Testing Inkscape

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Revision as of 19:42, 20 June 2006 by GigaClon (talk | contribs) (Categorization)
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Testing Inkscape

Inkscape is a young project and the emphasis is still on adding features. Nonetheless is is gratifying that the stability of Inkspace has been steadily rising with each release.

The most important part of 'Testing' is simply to use Inkscape for normal work -- confirming that Inkscape has reached this level of maturity, exercise the new features and verify that the application works as expected.

? Bug reports
? Follow up


There are now some UnitTests which should be performed before checking in. These may take over 2 minutes to complete, and so this cannot be made a requirement for each build (Test Driven Development), nonetheless everyone is on their honour not to 'break the build' by committing code that does not pass these tests.

There is an 'inkscape build report; which is sent regularly to the inkscape-tester list (and periodically to the developer list, when new problems are seen) that gives a count of warnings spotted in the code.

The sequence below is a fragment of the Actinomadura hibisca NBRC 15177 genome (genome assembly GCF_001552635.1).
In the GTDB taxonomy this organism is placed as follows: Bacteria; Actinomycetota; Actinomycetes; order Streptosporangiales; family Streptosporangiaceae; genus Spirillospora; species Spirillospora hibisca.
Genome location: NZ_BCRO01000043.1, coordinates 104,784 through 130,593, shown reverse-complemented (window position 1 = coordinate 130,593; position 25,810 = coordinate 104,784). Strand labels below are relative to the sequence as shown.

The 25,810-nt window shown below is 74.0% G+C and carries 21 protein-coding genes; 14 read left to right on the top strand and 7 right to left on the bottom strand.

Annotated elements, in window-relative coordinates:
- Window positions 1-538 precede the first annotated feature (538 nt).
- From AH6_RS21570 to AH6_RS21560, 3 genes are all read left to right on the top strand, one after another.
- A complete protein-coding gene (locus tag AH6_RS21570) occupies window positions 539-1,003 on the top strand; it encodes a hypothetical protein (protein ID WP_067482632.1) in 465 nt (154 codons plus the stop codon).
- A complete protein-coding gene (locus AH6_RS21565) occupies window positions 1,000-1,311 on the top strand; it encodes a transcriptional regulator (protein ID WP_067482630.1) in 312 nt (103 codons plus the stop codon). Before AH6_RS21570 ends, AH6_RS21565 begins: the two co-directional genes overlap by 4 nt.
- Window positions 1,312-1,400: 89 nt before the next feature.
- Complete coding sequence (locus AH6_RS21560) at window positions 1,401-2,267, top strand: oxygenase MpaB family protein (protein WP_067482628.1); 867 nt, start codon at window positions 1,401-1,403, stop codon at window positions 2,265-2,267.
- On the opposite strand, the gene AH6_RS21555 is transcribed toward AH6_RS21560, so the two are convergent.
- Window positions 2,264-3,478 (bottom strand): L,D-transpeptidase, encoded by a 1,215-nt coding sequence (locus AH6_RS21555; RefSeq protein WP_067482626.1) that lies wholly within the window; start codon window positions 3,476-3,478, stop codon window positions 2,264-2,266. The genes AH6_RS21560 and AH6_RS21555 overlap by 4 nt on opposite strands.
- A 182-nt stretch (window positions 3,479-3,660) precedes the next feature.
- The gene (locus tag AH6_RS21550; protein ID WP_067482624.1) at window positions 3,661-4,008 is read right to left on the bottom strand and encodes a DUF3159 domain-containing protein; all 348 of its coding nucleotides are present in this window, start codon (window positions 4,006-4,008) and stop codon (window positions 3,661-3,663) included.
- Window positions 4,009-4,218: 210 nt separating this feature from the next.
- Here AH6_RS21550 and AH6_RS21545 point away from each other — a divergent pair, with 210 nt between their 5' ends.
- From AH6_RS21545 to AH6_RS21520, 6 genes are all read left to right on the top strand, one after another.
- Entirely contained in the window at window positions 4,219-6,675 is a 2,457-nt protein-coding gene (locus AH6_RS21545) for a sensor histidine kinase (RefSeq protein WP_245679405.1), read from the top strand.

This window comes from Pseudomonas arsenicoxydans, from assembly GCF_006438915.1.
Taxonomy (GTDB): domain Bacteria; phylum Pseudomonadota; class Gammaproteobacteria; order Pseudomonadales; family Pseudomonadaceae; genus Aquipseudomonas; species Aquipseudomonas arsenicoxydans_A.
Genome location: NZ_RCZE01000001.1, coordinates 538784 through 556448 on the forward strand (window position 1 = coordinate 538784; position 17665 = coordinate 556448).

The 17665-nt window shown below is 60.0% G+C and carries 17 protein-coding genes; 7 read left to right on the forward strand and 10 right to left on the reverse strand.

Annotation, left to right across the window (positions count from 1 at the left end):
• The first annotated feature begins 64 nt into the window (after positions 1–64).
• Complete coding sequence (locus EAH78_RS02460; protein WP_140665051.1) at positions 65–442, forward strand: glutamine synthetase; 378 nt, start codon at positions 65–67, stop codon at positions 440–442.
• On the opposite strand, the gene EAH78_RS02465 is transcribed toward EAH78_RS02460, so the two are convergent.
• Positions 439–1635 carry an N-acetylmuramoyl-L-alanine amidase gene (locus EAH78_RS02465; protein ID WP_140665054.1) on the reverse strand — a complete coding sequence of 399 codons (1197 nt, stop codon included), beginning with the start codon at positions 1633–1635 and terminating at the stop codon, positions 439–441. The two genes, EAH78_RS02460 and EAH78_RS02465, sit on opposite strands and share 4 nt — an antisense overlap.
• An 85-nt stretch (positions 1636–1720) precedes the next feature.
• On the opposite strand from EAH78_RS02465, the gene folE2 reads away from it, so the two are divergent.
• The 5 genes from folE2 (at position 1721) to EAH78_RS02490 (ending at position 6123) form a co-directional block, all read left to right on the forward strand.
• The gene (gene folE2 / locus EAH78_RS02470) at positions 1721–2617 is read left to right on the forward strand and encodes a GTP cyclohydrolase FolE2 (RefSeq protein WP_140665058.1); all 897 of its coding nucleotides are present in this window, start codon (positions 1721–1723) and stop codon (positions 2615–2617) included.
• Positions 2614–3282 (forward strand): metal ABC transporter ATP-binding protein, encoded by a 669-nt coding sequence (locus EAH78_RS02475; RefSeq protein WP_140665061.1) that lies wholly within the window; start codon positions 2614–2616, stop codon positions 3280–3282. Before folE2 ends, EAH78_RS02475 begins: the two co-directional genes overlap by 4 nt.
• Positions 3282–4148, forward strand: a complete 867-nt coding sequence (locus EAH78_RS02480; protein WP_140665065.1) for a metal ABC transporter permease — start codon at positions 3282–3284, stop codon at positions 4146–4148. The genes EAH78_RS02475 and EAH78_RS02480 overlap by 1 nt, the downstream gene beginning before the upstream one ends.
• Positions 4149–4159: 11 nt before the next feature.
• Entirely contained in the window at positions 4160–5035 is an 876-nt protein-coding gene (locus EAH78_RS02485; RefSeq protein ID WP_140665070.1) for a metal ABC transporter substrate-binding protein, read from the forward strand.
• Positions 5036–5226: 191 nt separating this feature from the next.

• Smoketests
  • Defects in the build system


The field is wide open. We are keen to receive bug reports and feature requests. These often require analysis, clarification and further action. Anyone can do this. Better still would be to provide patches for any part of the application that is not up to the standard you expect - it is confirmation that the project is evolving. Note that serious testing should be done with an 'unstable' build, either one that you made yourself (to be fair building Inkscape requires gathering many libraries and will take a fair bit of time - it is not a 'good project' for your first foray into source code), or a snapshot that you have downloaded. We would also like to hear about areas in which we do not have parity with comparable applications. If you find that you are coming up with interesting ideas concerning shortcomings in Inkscape, or plans for its future, get involved with the Inkscape testers group.

We need people to create and update documentation, online help, tutorials and screen shots. Noting defects in these is a perfectly valid form of testing - we do not want releases to go out with obsolete documentation.

Inkscape Testers

A community of Inkscape testers has grown up which has its own mailing list, and it is to be hoped that this will spearhead all work on usability and human factors. This group should be your first port of call for these areas:

See also TestingFramework.

Note: Bryce? Jon? shouldn't the whole of that page be merged here? Or is it better to have this info in two pieces. IMHO wiki pages should not be made too long.